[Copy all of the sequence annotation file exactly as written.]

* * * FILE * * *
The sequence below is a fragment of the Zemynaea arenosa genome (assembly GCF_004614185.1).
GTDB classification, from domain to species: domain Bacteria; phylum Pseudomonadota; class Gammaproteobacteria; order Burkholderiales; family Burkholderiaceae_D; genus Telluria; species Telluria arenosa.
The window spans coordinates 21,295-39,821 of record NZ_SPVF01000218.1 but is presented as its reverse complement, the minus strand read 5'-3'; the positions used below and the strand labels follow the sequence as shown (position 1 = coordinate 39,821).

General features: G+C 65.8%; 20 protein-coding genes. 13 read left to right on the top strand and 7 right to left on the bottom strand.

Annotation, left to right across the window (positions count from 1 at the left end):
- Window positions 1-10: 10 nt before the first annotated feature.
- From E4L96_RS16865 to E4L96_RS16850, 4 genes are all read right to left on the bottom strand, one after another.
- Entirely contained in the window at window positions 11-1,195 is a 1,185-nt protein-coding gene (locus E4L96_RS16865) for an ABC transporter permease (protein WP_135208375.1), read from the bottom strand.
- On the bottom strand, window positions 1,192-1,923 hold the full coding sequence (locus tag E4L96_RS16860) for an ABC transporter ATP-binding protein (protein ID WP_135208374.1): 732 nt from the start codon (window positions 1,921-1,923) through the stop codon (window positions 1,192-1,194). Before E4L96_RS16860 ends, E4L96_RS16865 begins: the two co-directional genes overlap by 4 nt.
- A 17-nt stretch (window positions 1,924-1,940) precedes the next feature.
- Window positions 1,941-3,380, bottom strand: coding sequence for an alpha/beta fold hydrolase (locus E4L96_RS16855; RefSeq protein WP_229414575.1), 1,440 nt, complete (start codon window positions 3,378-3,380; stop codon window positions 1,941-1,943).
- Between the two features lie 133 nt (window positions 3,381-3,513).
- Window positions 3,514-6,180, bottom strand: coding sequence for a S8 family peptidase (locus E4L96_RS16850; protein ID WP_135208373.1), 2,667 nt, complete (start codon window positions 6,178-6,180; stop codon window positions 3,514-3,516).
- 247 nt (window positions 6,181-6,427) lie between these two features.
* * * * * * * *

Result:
The sequence below is a fragment of the Zemynaea arenosa genome (assembly GCF_004614185.1).
GTDB classification, from domain to species: domain Bacteria; phylum Pseudomonadota; class Gammaproteobacteria; order Burkholderiales; family Burkholderiaceae_D; genus Telluria; species Telluria arenosa.
The window spans coordinates 21,295-39,821 of record NZ_SPVF01000218.1 but is presented as its reverse complement, the minus strand read 5'-3'; the positions used below and the strand labels follow the sequence as shown (position 1 = coordinate 39,821).

General features: G+C 65.8%; 20 protein-coding genes. 13 read left to right on the top strand and 7 right to left on the bottom strand.

Annotation, left to right across the window (positions count from 1 at the left end):
- Window positions 1-10: 10 nt before the first annotated feature.
- From E4L96_RS16865 to E4L96_RS16850, 4 genes are all read right to left on the bottom strand, one after another.
- Entirely contained in the window at window positions 11-1,195 is a 1,185-nt protein-coding gene (locus E4L96_RS16865) for an ABC transporter permease (protein WP_135208375.1), read from the bottom strand.
- On the bottom strand, window positions 1,192-1,923 hold the full coding sequence (locus tag E4L96_RS16860) for an ABC transporter ATP-binding protein (protein ID WP_135208374.1): 732 nt from the start codon (window positions 1,921-1,923) through the stop codon (window positions 1,192-1,194). Before E4L96_RS16860 ends, E4L96_RS16865 begins: the two co-directional genes overlap by 4 nt.
- A 17-nt stretch (window positions 1,924-1,940) precedes the next feature.
- Window positions 1,941-3,380, bottom strand: coding sequence for an alpha/beta fold hydrolase (locus E4L96_RS16855; RefSeq protein WP_229414575.1), 1,440 nt, complete (start codon window positions 3,378-3,380; stop codon window positions 1,941-1,943).
- Between the two features lie 133 nt (window positions 3,381-3,513).
- Window positions 3,514-6,180, bottom strand: coding sequence for a S8 family peptidase (locus E4L96_RS16850; protein ID WP_135208373.1), 2,667 nt, complete (start codon window positions 6,178-6,180; stop codon window positions 3,514-3,516).
- 247 nt (window positions 6,181-6,427) lie between these two features.